Most of the older mammal cages have to be replaced. They have been used for many years and really have to be constructed better to make cleaning them easier. During this terribly hot summer, it became uncomfortable for the animals. Despite ways to keep them cool, a better ventilation system is needed.
The raccoon release cages also need a new roof and most of the sleeping boxes in the trees are falling apart. These denning boxes are usually occupied right after we release the animals and often with mothers and babies.
When we have our Wild Bunch Board of Directors meeting in January, a detailed plan of repairs/enhancements will be presented.
During this extremely busy and hectic time of the year, we depend very much on caregivers and other volunteers. There is never enough help to ease our heavy workload. This season, we were very fortunate to have found several really devoted and helpful caregivers and volunteers who were of tremendous help to Diana at the refuge as well as at the Alexandria facility. We are hopeful that they will stay with us for a long time. Caregivers must be licensed by the Department of Game and Inland Fisheries and the Federal Government to be able to work with a wildlife rehabilitator or at a rehabilitator facility.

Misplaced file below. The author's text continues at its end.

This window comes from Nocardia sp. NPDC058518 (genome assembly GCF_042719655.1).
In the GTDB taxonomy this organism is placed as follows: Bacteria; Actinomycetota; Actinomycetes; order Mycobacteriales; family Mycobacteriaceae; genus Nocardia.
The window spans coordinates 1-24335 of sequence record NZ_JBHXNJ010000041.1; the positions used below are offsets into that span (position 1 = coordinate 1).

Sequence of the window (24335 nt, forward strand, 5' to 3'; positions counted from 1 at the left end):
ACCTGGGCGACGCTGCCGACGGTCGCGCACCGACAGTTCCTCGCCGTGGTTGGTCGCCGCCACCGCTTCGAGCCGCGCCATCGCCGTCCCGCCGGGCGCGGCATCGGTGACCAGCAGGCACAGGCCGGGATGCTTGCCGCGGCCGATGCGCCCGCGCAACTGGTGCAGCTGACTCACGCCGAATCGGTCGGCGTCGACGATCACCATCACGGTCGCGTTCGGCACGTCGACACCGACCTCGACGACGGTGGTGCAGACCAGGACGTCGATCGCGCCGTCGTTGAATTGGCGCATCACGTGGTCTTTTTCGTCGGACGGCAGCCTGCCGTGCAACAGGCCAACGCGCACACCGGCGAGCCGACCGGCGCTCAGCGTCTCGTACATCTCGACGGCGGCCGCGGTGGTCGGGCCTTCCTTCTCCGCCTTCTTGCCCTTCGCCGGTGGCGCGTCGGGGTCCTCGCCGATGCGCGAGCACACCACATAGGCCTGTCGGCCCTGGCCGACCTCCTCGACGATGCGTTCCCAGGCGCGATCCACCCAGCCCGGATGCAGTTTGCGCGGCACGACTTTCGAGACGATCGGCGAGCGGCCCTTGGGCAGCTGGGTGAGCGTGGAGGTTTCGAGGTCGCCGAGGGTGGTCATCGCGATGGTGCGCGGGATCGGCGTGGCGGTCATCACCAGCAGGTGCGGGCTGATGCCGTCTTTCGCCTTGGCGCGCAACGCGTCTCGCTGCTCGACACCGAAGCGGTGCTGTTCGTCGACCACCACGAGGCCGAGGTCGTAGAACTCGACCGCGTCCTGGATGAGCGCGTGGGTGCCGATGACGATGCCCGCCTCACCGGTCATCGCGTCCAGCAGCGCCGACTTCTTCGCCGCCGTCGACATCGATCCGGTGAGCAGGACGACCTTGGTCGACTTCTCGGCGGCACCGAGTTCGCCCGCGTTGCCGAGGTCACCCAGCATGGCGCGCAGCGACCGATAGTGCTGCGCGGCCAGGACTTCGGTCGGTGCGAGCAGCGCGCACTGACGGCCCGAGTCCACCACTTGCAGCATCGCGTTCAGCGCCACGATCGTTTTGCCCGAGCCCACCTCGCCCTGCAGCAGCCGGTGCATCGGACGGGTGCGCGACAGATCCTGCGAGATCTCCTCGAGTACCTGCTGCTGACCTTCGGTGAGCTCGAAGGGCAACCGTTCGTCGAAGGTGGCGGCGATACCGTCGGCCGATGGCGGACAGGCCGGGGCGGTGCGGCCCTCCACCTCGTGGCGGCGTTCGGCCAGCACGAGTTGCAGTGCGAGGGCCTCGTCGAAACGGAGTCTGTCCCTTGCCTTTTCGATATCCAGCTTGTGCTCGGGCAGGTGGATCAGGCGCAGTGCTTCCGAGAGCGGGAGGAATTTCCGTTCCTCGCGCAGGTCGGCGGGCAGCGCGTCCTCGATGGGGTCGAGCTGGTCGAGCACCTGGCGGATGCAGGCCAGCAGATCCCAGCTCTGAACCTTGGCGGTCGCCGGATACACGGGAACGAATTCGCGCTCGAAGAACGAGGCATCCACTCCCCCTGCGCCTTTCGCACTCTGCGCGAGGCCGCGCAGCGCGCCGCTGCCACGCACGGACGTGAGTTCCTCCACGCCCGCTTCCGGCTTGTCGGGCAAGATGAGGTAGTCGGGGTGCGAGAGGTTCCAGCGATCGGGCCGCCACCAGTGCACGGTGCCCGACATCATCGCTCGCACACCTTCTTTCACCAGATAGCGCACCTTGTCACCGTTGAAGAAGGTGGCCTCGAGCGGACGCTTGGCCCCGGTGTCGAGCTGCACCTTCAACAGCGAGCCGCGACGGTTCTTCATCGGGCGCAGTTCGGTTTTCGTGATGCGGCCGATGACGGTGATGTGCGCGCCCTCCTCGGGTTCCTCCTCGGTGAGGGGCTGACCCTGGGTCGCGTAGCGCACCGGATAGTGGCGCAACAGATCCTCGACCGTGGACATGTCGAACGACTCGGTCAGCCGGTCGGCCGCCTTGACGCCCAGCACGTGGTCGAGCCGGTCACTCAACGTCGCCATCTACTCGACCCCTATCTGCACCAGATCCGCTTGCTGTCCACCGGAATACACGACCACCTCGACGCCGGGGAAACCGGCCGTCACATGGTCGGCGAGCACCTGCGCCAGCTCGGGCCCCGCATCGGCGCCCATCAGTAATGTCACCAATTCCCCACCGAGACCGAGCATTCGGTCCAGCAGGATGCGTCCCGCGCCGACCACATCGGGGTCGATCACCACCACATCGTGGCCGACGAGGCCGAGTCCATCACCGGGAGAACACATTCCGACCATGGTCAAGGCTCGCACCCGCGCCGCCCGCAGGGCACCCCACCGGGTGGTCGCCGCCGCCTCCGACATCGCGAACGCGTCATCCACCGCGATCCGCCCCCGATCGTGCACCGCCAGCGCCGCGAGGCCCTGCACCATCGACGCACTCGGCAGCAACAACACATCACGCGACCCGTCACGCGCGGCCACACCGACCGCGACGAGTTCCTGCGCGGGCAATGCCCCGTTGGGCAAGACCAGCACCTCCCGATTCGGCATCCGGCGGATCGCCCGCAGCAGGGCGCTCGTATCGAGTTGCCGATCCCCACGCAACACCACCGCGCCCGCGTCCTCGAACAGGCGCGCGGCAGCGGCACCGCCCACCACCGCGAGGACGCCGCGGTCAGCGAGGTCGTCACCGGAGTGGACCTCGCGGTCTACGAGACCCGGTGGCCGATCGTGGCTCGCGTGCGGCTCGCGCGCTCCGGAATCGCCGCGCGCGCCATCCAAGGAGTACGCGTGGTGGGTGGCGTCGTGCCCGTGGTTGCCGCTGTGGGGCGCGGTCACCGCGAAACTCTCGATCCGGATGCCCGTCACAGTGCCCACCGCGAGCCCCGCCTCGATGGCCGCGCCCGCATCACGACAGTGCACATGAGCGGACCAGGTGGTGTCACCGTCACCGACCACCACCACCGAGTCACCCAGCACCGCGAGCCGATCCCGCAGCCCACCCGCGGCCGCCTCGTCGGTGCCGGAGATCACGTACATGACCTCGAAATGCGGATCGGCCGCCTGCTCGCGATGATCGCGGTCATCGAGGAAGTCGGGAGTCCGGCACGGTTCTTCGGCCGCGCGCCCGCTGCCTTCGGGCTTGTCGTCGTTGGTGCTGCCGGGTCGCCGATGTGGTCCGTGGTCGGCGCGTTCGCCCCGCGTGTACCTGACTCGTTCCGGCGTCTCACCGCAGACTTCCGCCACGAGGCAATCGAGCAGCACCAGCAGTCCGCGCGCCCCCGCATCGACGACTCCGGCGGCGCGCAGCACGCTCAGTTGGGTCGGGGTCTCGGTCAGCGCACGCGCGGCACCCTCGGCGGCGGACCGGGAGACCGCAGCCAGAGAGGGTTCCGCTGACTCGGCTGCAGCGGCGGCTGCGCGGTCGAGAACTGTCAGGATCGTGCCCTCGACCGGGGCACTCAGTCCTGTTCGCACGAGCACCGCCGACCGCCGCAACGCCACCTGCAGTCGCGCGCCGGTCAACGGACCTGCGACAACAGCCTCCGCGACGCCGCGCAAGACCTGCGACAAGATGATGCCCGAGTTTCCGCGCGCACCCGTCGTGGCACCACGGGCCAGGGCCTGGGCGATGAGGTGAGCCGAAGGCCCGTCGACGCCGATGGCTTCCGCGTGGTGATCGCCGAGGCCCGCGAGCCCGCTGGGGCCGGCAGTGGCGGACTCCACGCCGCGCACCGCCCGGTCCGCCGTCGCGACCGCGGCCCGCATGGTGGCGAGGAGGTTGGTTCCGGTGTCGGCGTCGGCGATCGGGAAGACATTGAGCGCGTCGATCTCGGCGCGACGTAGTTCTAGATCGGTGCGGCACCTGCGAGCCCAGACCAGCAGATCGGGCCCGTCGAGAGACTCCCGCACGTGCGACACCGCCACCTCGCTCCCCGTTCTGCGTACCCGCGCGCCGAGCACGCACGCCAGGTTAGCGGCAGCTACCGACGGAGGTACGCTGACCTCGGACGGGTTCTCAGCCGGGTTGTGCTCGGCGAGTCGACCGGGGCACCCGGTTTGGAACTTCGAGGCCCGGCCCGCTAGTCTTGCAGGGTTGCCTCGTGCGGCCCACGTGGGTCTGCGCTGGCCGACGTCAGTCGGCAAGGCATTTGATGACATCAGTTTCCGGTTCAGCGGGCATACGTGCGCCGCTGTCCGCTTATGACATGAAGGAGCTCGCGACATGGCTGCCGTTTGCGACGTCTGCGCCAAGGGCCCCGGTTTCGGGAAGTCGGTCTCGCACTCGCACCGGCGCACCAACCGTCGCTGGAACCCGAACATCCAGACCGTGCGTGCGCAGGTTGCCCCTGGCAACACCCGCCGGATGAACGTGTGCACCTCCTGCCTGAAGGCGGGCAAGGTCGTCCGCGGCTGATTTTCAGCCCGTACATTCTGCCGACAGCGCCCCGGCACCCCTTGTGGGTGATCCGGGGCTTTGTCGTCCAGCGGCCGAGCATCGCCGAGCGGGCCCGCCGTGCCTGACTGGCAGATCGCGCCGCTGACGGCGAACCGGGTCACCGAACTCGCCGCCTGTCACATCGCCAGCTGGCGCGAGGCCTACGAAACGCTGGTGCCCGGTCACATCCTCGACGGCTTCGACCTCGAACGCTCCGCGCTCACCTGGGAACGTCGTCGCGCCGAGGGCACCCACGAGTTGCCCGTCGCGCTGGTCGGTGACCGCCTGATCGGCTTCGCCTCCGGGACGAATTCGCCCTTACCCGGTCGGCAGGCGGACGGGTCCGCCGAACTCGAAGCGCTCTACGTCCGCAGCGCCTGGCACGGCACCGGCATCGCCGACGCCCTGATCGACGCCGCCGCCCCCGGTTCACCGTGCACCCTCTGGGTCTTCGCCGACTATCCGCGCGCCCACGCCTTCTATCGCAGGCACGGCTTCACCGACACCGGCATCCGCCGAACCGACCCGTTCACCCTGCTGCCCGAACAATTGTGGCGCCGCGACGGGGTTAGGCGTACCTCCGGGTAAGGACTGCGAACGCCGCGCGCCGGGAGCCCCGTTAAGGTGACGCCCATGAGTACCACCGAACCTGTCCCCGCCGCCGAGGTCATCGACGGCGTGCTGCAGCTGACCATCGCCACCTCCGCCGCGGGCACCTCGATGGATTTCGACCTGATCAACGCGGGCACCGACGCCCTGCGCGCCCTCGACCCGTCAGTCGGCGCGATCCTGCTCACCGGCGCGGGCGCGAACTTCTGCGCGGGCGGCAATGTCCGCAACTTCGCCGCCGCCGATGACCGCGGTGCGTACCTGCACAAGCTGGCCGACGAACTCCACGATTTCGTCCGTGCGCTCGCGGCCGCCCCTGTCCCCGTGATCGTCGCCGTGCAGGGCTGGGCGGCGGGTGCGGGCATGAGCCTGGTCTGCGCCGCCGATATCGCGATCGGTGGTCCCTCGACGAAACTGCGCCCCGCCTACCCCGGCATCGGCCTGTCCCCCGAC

Many hours of training are required in order to be licensed by the Virginia Department of Game and Inland Fisheries and the Federal Government. This training also enables us to keep current on newer, better ways to help our wildlife in general and to meet the Virginia Department of Game and Inland Fisheries educational requirements that must be completed before we can renew our wildlife rehabilitation permit. Most of our training takes place in the months after our animals are released and before the next baby season begins. We are in the process of planning and scheduling our required and needed classes before years end.